In September, Moneyval, the Council of Europe’s anti-money laundering watchdog, is set to conduct a two-week onsite inspection of the Holy See and Vatican City – the first since 2012.
The president of the Vatican’s Financial Information Authority, Carmelo Barbagallo has described the inspection as “especially important.” “Its outcome may determine how the jurisdiction [of the Vatican] is perceived by the financial community,” he said on July 3.
Moneyval is expected to arrive with its own list of concerns and questions following months of reporting on Vatican financial scandals. A key item on its agenda is likely to be the role of APSA.
Following the last onsite inspection in 2012, APSA agreed to stop providing services to individuals or taking part in commercial transactions, with these functions being transferred to the Institute for Religious Works (IOR), often referred to as the Vatican Bank, which maintains accounts for Vatican employees, individuals and religious groups. APSA was to be limited to administering the sovereign assets of the Holy See, meeting payroll and operational costs, and functioning as the national reserve bank of the Vatican.
In exchange for agreeing to step back from commercial activity, APSA was exempted from annual inspections by the Vatican’s Financial Intelligence Authority (AIF), whose efforts are in turn assessed by Moneyval.
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In 2014, Pope Francis issued new norms, transferring oversight and control of APSA’s remaining investment functions to the Prefecture for the Economy, then headed by Cardinal George Pell.
The AIF’s 2015 annual report concluded that since it is no longer an “entity that carries out financial activities on a professional basis,” “APSA stopped being a part of AIF’s jurisdiction at the end of 2015.”
The 2015 AIF report which exempted APSA from further scrutiny said that “If APSA were to carry out financial activities on a professional basis, it would fall again under the jurisdiction of AIF which… must publish and update the list of subjects who must comply with the requirements set forth in [relevant law].”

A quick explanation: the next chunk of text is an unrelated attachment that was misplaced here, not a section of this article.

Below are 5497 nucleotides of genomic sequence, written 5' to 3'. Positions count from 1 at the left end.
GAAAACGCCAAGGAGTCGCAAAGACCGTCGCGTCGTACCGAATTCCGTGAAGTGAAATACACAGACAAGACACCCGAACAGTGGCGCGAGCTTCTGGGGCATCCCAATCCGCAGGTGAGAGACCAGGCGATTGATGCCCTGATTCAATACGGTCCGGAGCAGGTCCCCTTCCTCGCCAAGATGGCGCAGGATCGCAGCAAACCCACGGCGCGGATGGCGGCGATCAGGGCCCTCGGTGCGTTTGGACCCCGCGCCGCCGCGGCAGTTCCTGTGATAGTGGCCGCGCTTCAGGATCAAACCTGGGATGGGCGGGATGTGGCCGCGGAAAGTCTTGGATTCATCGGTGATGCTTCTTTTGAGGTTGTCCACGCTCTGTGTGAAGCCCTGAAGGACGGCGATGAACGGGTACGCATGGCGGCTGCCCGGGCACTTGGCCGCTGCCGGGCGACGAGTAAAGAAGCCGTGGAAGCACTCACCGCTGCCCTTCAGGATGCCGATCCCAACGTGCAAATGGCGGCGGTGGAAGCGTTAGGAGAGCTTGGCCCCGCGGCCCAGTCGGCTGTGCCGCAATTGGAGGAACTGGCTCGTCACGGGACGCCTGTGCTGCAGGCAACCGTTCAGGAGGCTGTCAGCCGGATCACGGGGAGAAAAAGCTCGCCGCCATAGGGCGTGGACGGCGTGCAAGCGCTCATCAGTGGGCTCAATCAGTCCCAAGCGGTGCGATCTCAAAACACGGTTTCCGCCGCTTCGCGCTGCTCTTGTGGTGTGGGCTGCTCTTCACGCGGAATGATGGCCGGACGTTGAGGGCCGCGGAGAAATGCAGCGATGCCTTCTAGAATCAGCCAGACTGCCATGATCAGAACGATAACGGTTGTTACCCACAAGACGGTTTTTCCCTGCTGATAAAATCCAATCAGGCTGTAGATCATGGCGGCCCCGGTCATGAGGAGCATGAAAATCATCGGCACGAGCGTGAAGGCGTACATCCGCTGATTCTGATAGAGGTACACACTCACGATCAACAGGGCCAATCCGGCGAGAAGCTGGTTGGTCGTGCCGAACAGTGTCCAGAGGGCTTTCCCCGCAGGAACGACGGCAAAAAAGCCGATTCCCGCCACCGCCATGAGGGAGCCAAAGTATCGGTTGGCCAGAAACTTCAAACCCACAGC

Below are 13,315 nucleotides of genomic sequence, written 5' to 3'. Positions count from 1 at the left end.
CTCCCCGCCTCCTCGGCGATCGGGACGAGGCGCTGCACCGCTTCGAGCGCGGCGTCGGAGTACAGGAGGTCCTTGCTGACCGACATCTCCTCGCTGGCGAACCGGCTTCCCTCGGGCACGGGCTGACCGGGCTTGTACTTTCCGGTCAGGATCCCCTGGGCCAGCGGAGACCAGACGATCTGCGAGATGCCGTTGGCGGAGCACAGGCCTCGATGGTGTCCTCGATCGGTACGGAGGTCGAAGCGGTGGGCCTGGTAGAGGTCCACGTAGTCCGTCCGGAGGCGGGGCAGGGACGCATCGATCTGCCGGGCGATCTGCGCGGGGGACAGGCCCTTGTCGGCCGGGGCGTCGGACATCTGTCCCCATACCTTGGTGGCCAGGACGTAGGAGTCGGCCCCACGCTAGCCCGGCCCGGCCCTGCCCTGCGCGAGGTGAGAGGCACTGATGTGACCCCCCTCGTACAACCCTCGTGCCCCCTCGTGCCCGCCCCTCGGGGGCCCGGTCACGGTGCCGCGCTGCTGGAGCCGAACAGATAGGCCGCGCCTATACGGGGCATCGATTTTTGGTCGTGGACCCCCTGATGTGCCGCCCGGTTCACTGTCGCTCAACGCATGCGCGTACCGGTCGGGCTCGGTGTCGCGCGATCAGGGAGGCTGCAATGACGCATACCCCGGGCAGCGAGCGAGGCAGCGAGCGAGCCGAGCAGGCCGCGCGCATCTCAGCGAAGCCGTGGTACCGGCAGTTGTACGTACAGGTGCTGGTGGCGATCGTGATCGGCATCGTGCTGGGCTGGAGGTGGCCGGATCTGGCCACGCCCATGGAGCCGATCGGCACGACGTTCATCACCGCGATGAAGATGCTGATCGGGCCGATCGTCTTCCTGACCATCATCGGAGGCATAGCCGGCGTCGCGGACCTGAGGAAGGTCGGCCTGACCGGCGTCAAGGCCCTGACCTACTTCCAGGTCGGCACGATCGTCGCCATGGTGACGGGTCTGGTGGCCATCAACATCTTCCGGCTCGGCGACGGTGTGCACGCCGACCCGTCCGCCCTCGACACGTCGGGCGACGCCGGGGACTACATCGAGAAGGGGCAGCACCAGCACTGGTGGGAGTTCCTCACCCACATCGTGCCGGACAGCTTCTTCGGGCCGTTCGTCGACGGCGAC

But last year, Bishop Nunzio Galantino, head of APSA, acknowledged that it had loaned 50 million euros to finance the purchase of an Italian hospital, the Istituto Dermopatico dell’Immacolata (IDI), in 2015, even though APSA is prohibited from making loans that finance commercial transactions.
APSA was forced to write off 30 million of the 50 million euro loan, wiping out APSA’s profits for the 2018 financial year.
The acknowledgement by Galantino that APSA was in 2015 engaged in prohibited lending activity will likely have attracted the attention of European financial watchdogs, who will want to discuss it in September.
In 2016, Pope Francis partially reversed some of the 2014 reforms, returning control of its investment activity to APSA from the Prefecture for the Economy.
That APSA is engaged in financial activity that requires oversight was underlined when, in June this year, Pope Francis moved the office of the Vatican’s financial records database from APSA back under the management of the Secretariat for the Economy -- a move explicitly made to emphasise the need for external oversight.
When Moneyval arrive in September, they are likely to push for a renewed look at the role of APSA and its exemption from AIF and Moneyval’s vigilance - all the more so if it becomes the home for all curial assets.
Some Vatican departments, most notably the Secretariat of State, remain engaged in commercial investments as part of their ongoing financial activities. If, as Guerrero’s May 8 letter indicates, all, or even most, liquid curial assets are now being banked with APSA, it will raise serious questions about how those commercial ventures are being maintained, and if APSA can still credibly claim to play no part in commercial activity.
2020 has become an incredibly high-stakes year for the Vatican, on the line is its ability to continue daily operations and remain a respectable member of the financial community.
Returning to financial health and international credibility are, in many ways, tied together for the Vatican. But after years of regulatory chaos and dubious financial conduct, it remains to be seen if 2020 is a crisis year that makes those efforts come good at last – or finally breaks the bank.